Monday, August 31, 2009

Scenes from Baghdad Market


These are some scenes of a Baghdad market, sent to me by Faiza.


She gathered and donated some money to get four young men in Sadr city started in the market. They had to buy a street booth, and then the children’s clothing to sell at the market. As Faiza said, it is better that they can make their own income than to join up with a militia. Jobs are very limited in Iraq, and high unemployment leads to many problems. Young men will often turn to the military or militias for employment only because there are no other options.



Sunday, August 30, 2009

WWB: rape and sexual torture

WHAT WAR BRINGS: rape and sexual torture

One of the uglier aspects of wars and occupations is the rape of men, women and children. It is always a part of wars and occupations, and it is mainly the civilians who are the victims. The rapists might be the invading/occupying military, the authorities put in power by the occupation forces, the militias or military of the invaded country, or just the thug down the street. When security leaves an area, all sorts of evil things happen. The act of rape can happen anywhere, and anyone could end up the victim, although women and children are particularly vulnerable. The point of rape and sexual torture is to both harm the victim physically and to harm them emotionally. Generally this means to harm them to the point where they can no longer function.

Rape is an instrument of war. Sexual torture and sexual humiliation are instruments of war.

Of course, the vast majority of rape incidents go unreported in both Iraq and Afghanistan. And of what is reported, I have only included a few samples.

We have all heard about Steve Green and the rape of a young Iraqi girl, after her parents and sister were murdered. The rape victim was also murdered and they attempted to burn her body. That is an act of a group of men who have abandoned morality and inflicted their sadistic wishes on someone else. While I am certain this act was not the only one of its nature, that is not what I am covering here. I am covering the use of rape as an act of war, or the increase in rape because of a war.

The most striking example was Abu Ghraib. The photos that we have seen show forced nudity, forced masturbation, and forced sexual acts on another prisoner. We have seen the photos of the naked man on the end of a dog chain, and the piles of naked men. We have heard the reports of sodomizing these prisoners. But that is just the start of the use of rape, sexual torture and sexual humiliation, as a weapon of war. Even before Abu Ghraib, there was clear evidence of sexual torture and rape going on by the British forces in Iraq.

Sexual Terrorism

Surprising to many, nearly a year before Abu Ghraib was exposed, in May 2003, British private Gary Bartlam, previously stationed in Basra and the port of Umm Qasr, was arrested in his hometown of Tamworth, Staffordshire. He had brought in a roll of pictures he shot in Iraq to his local photo-developer for processing. A shocked clerk, after reviewing the shots, called the police. Among his photos were:

* a picture showing an Iraqi man being forced to perform oral sex on a (white) man;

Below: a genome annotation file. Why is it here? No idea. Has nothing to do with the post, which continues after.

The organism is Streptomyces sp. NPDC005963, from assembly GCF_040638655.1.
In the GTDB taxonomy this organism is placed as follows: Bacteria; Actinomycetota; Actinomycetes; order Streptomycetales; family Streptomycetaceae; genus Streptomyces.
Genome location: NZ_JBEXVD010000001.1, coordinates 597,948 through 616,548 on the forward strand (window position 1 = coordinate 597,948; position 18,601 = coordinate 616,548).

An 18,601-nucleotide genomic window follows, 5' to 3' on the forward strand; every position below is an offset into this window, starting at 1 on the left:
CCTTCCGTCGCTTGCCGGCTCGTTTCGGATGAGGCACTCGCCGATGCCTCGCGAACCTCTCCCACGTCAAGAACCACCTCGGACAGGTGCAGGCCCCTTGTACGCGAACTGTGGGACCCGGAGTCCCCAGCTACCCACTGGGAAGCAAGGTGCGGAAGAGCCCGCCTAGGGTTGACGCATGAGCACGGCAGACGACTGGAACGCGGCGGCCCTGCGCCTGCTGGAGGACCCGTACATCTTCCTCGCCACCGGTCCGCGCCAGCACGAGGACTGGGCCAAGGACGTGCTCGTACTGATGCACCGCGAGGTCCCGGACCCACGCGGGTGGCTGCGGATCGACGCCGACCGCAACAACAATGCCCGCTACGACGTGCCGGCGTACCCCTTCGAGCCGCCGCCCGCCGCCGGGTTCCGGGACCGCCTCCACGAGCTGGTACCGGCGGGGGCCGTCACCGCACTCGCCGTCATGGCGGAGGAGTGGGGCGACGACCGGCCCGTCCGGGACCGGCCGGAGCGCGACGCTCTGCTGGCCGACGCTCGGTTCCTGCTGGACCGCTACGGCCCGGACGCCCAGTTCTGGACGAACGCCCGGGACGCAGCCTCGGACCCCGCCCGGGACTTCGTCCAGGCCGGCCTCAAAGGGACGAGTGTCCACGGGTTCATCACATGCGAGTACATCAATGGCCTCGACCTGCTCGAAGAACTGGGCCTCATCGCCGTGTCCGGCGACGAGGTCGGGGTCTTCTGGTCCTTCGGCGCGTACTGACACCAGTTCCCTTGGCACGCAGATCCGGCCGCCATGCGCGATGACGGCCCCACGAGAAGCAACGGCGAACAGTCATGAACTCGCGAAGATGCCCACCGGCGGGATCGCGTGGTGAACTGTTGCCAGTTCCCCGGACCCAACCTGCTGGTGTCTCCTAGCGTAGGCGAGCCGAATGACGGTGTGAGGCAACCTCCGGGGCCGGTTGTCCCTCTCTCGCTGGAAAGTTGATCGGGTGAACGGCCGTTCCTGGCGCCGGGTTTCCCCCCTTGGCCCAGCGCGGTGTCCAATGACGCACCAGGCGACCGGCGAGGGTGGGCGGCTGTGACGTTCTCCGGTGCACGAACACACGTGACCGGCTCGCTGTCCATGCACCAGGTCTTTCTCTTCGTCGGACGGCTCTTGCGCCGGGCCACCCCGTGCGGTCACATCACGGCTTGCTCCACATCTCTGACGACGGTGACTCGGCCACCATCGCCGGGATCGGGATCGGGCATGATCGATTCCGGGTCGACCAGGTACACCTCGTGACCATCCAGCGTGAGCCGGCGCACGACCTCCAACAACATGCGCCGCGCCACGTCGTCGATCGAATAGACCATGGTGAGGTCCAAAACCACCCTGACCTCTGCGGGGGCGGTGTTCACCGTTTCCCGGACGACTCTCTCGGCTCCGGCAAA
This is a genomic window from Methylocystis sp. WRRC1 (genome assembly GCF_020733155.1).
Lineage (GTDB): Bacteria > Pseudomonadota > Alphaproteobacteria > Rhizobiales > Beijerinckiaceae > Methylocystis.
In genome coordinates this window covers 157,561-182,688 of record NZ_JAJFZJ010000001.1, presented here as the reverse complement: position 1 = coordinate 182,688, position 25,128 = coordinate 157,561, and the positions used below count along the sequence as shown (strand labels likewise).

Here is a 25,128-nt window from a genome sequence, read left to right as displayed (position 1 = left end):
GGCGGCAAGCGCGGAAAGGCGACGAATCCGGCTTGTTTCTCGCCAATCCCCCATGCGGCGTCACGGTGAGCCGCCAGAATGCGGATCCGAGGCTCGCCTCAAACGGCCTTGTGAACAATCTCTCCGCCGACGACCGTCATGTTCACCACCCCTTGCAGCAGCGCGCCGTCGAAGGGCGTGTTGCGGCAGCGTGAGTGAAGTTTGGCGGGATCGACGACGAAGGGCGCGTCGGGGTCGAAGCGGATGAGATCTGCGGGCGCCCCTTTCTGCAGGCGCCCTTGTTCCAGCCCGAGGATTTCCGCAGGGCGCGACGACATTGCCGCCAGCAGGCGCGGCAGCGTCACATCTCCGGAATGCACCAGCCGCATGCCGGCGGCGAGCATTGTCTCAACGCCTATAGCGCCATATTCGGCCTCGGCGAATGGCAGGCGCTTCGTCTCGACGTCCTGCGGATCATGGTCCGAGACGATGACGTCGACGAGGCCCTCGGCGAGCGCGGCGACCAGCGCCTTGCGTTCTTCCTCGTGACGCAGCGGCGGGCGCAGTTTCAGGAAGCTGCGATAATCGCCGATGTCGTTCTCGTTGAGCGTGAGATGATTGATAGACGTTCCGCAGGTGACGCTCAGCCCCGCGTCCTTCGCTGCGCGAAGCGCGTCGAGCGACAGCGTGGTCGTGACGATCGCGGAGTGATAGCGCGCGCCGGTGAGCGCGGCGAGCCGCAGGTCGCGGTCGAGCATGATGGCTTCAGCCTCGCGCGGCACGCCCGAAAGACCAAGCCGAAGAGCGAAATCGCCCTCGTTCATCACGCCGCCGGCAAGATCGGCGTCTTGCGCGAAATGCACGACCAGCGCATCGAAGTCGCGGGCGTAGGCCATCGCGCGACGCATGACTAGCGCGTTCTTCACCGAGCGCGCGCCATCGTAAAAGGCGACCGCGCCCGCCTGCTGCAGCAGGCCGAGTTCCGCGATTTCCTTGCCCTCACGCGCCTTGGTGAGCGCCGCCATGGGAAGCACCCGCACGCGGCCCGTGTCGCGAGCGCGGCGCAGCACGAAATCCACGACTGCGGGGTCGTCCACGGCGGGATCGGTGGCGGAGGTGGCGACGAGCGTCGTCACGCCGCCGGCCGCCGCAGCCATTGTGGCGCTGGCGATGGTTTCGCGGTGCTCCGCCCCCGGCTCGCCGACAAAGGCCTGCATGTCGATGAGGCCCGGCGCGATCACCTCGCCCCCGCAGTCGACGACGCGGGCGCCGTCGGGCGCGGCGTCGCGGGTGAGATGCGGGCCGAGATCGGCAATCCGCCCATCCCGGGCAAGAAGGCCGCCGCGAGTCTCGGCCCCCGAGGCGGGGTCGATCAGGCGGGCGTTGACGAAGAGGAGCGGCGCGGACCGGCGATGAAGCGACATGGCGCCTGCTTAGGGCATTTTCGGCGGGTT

* a picture showing two Iraqis apparently being forced to perform anal sex;

* a picture showing two naked Iraqis cowering on the ground.

A flabbergasted Bartlam told the police that he took the shots to show his mom what was going on in Iraq.

One has to wonder what kind of home life those folks have. Ministry of Truth did a diary on this subject – the rape of children in Iraq.

Children tortured before parents, raped, all covered up by Bush/Cheney and our media

A couple more reports, this time from Taguba.

Rape Photos not at issue in lawsuit – but they do exist

The charge that President Obama, in the ACLU lawsuit, is blocking the release of photos that depict such horrific acts, appears to be untrue. But on the more important, underlying issue, Taguba seems to have confirmed that he's seen photos showing US soldiers raping and sexually abusing Iraqi detainees, both male and female -- and therefore that such things occurred.

Taguba Saw "Video of Male Soldier Sodomizing Female Detainee"

In 2007, shortly after he was forced into retirement, Army Maj. Gen. Antonio M. Taguba made a startling admission. During the course of his investigation into the abuse of prisoners at Abu Ghraib, Taguba said he saw "a video of a male American soldier in uniform sodomizing a female detainee." Taguba told New Yorker reporter Seymour Hersh that he saw other graphic photos and videos as well, including one depicting the "sexual humiliation of a father with his son, who were both detainees."

And it happened in Guantanamo Bay.

Sexual Terrorism

Such interrogation practices were not limited to Iraq. According to a report in the “Sydney Morning Hearld”: “Female interrogators tried to break Muslim detainees at Guantanamo Bay by sexual touching, wearing a miniskirt and thong underwear and in one case smearing a Saudi man's face with fake menstrual blood, according to an insider's written account.”

And the US mercenaries got in on the action too. In this example, Blackwater actually recruited young girls to act as prostitutes. Since these are underage girls, that is statutory rape, or worse.

Ex-employees claim Blackwater pimped out young Iraqi girls